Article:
Those darned bloggers. They just keep messing everything up. Now it's the news industry that's unhappy with them.
To quote MSNBC's Helen A. S. Popkin,
"The Associated Press took a grandiose Facebook-style faceplant last week when it attempted to impose strict guidelines on the blogosphere."
(Facebook style faceplant - FBSFP. I think Helen just coined a new Net anagram. Nice work, HASP.)
Now if that were an Associated Press story, I might be getting sued right now. Because last week the AP declared all of its content, even one-sentence snippets, off limits to bloggers. Every comma, every semi colon, every quote mark inside an AP story is covered by their copyright. This policy came to light after the venerable news organization sent a nastygram to The Drudge Retort (not to be confused with The Drudge Report) for excerpting several AP articles.
Needless to say, that didn't sit too well with the bloggerati. The ever excitable Michael Arrington virtually burst a blood vessel in response:
"The A.P. doesn't get to make it's [sic] own rules around how its content is used, if those rules are stricter than the law allows.... So here's our new policy on A.P. stories: they don't exist. We don't see them, we don't quote them, we don't link to them. They're banned until they abandon this new strategy, and I encourage others to do the same until they back down from these ridiculous attempts to stop the spread of information around the Internet."
After getting roundly spanked, the AP backpedaled slightly. They've agreed to meet with Robert Cox, president of the Media Bloggers Association, to hash out details of a truce. (And forgive my ignorance, but has anyone out there ever heard of the Media Bloggers Association? Can anyone join? Do they have jackets? Inquiring minds want to know.)
The problem is we're looking at yet another business model that gets imploded by the Net. The AP charges news outlets for access to its wire service, which allows even tiny regional newspapers to cover global stories without having to pay salaries to reporters in distant cities (not to mention their bar bills). But in the blogosphere, all you need is one outlet reporting one AP story and it spreads like kudzu -- no need to pay for that pricey wire service.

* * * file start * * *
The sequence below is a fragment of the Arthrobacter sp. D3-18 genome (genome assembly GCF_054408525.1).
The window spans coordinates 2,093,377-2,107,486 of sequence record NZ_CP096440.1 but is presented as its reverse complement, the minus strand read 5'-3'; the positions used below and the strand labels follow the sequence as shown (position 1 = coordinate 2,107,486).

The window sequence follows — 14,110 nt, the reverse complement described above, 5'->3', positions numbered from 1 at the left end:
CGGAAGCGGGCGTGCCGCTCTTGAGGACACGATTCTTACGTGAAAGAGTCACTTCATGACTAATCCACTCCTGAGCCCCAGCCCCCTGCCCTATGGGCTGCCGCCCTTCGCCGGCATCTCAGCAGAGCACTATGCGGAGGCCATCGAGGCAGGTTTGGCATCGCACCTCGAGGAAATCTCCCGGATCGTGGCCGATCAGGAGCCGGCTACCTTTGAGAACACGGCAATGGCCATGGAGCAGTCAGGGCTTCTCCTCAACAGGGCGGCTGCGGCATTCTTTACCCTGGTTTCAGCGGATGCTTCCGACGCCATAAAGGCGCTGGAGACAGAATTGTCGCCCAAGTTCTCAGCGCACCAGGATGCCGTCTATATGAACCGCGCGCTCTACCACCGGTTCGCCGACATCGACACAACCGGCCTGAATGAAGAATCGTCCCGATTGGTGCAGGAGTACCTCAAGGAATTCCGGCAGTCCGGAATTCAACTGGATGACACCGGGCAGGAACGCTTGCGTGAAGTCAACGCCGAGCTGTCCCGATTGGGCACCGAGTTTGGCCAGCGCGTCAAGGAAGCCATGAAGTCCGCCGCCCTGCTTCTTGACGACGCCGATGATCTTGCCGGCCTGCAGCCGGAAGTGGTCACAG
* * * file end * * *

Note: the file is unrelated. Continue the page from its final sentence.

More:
Worse for AP, bloggers who link to the original story are usually linking to one of AP's customers or a news aggregator like Yahoo. Those sites get the Net traffic, not AP.
To be fair to my brethren in the mainstream media, much of the blogosphere could not exist without sources like the AP. There's precious little original journalism in blogs; 99% of bloggers are repeaters, not reporters.
Though there are a handful of stories that started in the blogosphere and became national news (remember White House boy toy turned pool reporter Jeff Gannon, or the font faux pas that led to Dan Rather's fall?) But they're dwarfed by the number of stories that merely pick up someone else's reporting, and more often than not get it wrong.
I can't count the number of times I've chased down a story on the Net and discovered that what got reported in the blogosphere bore only a vague resemblance to the actual facts.
So the press and the blogs need each other. Blogs need people who know how to do reporting; the AP needs the kind of viral distribution only the blogosphere can bring. We need to figure out a way we can all get along here, lest we all perish in the copyright wars.
Postscript. Since this article was penned, AP has resolved its issue with The Drudge Retort)